Waiting for Joe Biden’s speech to a joint session of Congress to begin this week, I observed at New York that Republicans were struggling to define him consistently, which felt like a familiar problem for them:
When Bill Clinton was at the pre-Lewinsky peak of his powers, he drove Republicans nuts. They alternated between accusing him of “stealing our issues” with his triangulating pitches on welfare reform and crime and the size of government, and of being “liberal, liberal, liberal!” — a sort of boomer love child of George McGovern and Janis Joplin in a deceptive deep-fried southern packaging. Eventually the opportunity to depict him as a lying sexual predator solved the conservative dilemma, though you could argue he never stopped throwing them off-balance.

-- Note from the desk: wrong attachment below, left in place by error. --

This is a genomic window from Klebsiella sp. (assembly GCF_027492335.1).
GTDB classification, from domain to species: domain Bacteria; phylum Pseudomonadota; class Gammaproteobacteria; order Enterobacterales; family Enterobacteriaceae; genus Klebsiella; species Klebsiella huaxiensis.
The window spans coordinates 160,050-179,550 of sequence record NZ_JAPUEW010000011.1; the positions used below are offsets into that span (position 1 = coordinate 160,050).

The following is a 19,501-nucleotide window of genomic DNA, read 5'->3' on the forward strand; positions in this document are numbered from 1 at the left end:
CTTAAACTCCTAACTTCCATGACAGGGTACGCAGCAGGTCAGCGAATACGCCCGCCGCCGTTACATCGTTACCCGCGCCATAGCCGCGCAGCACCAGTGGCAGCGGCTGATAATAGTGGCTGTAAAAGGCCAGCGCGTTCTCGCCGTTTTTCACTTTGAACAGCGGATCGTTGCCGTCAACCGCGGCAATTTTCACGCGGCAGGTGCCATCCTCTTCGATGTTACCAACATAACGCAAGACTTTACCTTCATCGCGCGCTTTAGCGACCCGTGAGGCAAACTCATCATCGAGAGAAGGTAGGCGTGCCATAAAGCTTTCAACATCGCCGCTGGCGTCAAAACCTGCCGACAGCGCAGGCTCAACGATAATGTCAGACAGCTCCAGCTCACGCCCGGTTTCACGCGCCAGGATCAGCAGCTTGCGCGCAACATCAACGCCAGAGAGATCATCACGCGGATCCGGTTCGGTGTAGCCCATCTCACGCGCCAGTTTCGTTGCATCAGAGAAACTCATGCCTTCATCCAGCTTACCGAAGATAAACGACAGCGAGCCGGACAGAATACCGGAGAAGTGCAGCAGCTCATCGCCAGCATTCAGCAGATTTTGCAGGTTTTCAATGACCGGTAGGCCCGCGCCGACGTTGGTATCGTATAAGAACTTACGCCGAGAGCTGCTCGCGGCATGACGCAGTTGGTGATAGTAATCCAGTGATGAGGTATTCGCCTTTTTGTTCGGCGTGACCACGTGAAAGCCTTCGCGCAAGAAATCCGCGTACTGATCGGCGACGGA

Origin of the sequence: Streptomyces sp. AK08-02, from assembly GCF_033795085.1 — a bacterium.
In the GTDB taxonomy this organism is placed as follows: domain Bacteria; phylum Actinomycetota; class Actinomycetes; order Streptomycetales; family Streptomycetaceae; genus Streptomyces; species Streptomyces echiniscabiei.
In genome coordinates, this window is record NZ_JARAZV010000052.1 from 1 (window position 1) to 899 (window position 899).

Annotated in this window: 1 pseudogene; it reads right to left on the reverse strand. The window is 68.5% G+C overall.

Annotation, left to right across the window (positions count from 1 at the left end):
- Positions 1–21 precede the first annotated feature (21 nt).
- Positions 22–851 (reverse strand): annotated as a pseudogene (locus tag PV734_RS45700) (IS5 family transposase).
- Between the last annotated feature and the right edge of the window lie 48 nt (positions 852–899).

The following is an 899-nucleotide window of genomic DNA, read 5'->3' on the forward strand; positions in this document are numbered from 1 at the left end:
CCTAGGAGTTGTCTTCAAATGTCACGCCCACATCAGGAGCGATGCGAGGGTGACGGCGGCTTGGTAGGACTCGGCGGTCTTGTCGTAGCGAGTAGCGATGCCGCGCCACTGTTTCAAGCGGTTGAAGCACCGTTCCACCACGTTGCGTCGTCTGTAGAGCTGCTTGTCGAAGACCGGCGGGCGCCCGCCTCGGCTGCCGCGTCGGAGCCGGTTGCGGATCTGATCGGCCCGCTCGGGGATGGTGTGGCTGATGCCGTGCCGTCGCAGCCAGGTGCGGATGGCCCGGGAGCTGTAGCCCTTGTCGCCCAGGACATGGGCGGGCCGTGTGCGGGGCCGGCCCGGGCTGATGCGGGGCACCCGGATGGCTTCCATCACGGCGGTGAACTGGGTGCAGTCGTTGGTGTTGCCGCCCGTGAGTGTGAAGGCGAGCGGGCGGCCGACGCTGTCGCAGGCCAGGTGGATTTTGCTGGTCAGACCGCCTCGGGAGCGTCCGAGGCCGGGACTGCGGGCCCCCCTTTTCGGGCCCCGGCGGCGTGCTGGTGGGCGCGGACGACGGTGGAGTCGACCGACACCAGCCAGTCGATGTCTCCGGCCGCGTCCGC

Republicans are similarly having problems getting a clear focus on Joe Biden, as the Los Angeles Times’ Noah Bierman observes:
“Alex Conant, a Republican consultant who has advised Sen. Marco Rubio of Florida, [says] that his party’s two main messages about Biden are at odds with each other, blunting their impact. ‘The thing you hear Republicans say most is that he’s too old for the job, which isn’t consistent with saying he’s doing too much,’ Conant said. ‘You can’t effectively argue that he’s incompetent and that he’s too effective.'”
This dual framing of Biden was evident during the 2020 campaign, when Trump called him “Sleepy Joe” and with his usual lack of subtlety suggested his opponent was senile, even as he assailed Biden’s party of radical socialist aims. The 45th president and his surrogates squared the circle by treating Biden as the half-there puppet of the real powers, particularly the “communist” Kamala Harris.